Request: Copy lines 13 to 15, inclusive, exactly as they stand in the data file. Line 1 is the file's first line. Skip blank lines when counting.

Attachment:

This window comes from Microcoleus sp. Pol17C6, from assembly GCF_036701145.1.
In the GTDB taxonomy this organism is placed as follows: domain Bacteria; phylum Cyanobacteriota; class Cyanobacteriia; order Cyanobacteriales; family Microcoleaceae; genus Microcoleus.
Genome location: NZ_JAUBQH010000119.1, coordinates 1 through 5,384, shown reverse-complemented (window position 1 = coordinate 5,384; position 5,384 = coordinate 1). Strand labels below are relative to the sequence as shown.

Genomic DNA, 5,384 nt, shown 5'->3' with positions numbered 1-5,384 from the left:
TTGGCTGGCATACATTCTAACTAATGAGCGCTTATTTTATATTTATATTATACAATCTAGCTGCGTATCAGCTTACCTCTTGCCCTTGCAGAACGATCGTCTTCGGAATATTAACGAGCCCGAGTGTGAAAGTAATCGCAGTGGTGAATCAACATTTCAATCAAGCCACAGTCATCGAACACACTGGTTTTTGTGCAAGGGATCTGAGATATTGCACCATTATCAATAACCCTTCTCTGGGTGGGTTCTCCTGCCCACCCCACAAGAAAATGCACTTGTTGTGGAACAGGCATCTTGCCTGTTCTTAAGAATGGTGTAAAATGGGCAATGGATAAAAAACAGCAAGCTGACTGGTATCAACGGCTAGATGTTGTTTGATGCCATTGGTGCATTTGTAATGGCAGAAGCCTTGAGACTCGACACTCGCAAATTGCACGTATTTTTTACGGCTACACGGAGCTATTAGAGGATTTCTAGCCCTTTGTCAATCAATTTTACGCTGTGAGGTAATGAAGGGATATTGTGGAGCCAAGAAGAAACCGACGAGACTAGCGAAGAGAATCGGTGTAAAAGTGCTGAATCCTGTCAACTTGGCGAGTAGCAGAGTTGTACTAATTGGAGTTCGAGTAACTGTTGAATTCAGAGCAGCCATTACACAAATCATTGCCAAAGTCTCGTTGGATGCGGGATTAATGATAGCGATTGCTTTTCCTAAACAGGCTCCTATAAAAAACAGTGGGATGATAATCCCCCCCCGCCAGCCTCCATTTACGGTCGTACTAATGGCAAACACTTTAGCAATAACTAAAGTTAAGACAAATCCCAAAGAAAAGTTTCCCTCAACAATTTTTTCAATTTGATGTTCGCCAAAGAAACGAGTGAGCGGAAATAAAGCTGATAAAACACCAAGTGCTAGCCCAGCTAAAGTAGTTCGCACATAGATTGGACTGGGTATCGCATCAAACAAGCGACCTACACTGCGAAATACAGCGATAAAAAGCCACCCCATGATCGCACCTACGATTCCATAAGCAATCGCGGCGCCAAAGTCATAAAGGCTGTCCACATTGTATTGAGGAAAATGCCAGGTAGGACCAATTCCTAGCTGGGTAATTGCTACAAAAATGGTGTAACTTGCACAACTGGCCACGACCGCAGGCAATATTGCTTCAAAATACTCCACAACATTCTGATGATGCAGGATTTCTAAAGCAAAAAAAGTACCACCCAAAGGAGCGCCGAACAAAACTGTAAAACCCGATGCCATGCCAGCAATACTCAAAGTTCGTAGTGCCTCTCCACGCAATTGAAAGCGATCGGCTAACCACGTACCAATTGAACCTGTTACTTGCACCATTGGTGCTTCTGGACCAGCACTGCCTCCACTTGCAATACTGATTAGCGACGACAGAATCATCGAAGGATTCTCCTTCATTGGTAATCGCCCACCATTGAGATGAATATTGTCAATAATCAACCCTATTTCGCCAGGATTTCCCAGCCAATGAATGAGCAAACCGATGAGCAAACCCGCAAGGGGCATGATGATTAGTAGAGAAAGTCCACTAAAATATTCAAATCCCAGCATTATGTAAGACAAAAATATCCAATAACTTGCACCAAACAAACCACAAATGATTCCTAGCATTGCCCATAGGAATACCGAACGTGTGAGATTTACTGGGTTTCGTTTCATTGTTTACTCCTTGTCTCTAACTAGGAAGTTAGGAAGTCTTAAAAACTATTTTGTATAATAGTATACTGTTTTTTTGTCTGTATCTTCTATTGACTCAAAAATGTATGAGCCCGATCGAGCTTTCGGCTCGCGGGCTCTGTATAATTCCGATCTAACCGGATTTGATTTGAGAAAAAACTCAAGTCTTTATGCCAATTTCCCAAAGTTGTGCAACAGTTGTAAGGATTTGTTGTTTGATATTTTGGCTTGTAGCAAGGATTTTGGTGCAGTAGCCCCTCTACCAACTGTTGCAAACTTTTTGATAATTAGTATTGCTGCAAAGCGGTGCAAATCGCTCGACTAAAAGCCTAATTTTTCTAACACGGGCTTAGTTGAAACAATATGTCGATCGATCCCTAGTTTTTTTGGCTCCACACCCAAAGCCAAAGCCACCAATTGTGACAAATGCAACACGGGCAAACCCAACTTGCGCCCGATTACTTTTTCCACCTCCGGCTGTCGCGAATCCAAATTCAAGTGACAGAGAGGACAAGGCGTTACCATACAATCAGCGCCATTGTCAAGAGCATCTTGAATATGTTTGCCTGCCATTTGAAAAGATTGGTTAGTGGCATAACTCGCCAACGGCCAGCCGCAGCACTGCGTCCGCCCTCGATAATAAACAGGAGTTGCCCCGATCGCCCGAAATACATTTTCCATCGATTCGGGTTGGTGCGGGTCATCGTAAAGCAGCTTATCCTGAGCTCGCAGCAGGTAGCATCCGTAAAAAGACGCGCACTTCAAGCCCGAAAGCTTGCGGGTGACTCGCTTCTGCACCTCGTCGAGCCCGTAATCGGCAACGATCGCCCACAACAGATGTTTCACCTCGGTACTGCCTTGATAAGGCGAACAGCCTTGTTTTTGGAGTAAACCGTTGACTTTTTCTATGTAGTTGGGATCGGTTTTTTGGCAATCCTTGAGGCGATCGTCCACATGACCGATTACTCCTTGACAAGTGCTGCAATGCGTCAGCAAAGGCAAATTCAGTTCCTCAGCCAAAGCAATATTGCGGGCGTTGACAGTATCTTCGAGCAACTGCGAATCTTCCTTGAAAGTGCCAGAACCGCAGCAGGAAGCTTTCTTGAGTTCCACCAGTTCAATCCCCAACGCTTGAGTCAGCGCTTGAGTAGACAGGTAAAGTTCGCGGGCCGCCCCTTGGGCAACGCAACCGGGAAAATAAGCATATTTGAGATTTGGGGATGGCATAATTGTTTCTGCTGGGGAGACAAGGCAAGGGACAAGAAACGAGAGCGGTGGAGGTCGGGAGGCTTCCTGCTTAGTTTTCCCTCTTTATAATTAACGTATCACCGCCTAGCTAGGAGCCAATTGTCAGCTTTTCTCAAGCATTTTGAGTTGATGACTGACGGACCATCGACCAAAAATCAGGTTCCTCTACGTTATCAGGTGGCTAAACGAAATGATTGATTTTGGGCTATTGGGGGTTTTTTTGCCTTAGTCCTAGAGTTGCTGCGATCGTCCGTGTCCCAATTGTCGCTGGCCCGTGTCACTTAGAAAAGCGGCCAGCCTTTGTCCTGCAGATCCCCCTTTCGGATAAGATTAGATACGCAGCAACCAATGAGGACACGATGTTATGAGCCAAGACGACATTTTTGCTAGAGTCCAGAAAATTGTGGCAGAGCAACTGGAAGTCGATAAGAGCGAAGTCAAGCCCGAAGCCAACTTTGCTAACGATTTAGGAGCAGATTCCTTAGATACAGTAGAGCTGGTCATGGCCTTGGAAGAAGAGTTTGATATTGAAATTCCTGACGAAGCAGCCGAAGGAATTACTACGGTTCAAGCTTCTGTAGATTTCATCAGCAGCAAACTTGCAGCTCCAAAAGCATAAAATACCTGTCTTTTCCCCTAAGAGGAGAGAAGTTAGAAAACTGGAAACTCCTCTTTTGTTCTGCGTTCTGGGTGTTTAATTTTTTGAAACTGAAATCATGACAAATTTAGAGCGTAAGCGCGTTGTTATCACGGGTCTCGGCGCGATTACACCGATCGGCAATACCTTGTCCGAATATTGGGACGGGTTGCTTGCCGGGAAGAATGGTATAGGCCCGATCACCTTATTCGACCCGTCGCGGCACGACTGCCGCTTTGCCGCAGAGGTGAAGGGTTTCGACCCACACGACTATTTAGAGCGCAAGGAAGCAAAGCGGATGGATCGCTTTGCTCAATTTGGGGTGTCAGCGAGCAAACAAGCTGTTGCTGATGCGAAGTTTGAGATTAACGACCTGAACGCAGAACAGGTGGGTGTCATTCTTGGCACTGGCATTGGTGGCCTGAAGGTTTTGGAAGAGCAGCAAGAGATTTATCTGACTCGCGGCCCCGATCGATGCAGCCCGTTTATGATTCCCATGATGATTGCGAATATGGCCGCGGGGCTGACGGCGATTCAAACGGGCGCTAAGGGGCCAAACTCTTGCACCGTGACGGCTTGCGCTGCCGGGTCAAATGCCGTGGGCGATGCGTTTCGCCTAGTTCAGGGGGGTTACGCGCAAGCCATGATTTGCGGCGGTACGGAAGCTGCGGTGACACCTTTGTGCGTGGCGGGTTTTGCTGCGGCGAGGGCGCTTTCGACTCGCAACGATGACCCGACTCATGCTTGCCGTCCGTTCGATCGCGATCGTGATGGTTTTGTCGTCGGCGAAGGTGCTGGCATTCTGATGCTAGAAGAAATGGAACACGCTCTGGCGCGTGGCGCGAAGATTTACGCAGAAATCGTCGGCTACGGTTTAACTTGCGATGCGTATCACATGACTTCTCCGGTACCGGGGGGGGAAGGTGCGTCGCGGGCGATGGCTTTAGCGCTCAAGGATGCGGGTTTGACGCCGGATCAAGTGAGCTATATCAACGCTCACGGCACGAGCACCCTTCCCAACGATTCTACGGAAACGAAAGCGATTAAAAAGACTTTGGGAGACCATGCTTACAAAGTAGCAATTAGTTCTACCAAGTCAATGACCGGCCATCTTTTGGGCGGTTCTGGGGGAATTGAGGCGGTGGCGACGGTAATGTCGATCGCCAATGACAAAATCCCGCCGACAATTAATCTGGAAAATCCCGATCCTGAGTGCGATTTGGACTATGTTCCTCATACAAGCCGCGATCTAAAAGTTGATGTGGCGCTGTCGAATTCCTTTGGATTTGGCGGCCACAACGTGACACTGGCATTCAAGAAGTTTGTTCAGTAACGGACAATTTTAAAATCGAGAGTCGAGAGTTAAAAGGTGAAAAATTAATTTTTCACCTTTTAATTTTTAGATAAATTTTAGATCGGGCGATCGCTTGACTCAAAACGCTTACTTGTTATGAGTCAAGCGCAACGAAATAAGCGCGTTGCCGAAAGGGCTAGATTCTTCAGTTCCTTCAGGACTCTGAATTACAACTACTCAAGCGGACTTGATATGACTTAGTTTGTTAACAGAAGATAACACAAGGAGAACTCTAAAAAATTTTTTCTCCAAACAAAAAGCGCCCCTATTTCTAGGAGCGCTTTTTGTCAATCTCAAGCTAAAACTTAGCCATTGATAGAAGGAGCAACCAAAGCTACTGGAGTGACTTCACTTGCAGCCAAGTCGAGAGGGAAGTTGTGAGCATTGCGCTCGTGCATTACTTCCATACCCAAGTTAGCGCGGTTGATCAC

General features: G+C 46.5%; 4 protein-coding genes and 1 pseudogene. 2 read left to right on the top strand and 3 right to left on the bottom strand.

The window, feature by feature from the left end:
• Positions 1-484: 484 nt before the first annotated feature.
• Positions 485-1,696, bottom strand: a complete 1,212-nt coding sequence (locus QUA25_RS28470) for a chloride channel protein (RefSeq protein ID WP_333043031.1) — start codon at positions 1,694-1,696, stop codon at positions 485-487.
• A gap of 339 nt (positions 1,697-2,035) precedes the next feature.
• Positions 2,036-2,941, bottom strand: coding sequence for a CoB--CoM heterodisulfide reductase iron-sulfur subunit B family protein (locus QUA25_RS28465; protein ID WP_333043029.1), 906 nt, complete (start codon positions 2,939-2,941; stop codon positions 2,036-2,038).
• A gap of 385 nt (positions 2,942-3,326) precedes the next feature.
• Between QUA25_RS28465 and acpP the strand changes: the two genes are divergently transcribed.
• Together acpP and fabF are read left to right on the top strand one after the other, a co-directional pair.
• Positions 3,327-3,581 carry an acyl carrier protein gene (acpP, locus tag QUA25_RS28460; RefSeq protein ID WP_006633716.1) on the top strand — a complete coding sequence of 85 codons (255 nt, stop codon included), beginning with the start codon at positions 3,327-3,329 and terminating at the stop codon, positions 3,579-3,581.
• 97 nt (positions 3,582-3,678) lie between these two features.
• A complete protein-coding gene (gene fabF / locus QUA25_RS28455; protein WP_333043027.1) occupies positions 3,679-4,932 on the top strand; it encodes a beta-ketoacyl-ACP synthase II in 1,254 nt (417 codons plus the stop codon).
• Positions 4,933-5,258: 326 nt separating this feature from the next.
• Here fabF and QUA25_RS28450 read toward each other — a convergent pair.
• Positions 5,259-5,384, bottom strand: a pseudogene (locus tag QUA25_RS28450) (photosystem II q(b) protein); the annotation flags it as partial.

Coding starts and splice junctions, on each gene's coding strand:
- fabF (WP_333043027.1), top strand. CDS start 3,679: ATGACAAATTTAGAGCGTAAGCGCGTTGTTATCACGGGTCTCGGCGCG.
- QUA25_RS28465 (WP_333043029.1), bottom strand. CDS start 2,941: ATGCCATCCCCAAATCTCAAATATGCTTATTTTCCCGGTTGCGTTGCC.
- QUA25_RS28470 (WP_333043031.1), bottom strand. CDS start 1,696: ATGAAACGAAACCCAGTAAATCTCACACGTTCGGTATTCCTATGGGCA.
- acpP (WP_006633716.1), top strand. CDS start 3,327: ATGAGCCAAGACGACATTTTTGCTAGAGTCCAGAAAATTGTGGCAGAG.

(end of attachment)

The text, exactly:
• Between QUA25_RS28465 and acpP the strand changes: the two genes are divergently transcribed.
• Together acpP and fabF are read left to right on the top strand one after the other, a co-directional pair.
• Positions 3,327-3,581 carry an acyl carrier protein gene (acpP, locus tag QUA25_RS28460; RefSeq protein ID WP_006633716.1) on the top strand — a complete coding sequence of 85 codons (255 nt, stop codon included), beginning with the start codon at positions 3,327-3,329 and terminating at the stop codon, positions 3,579-3,581.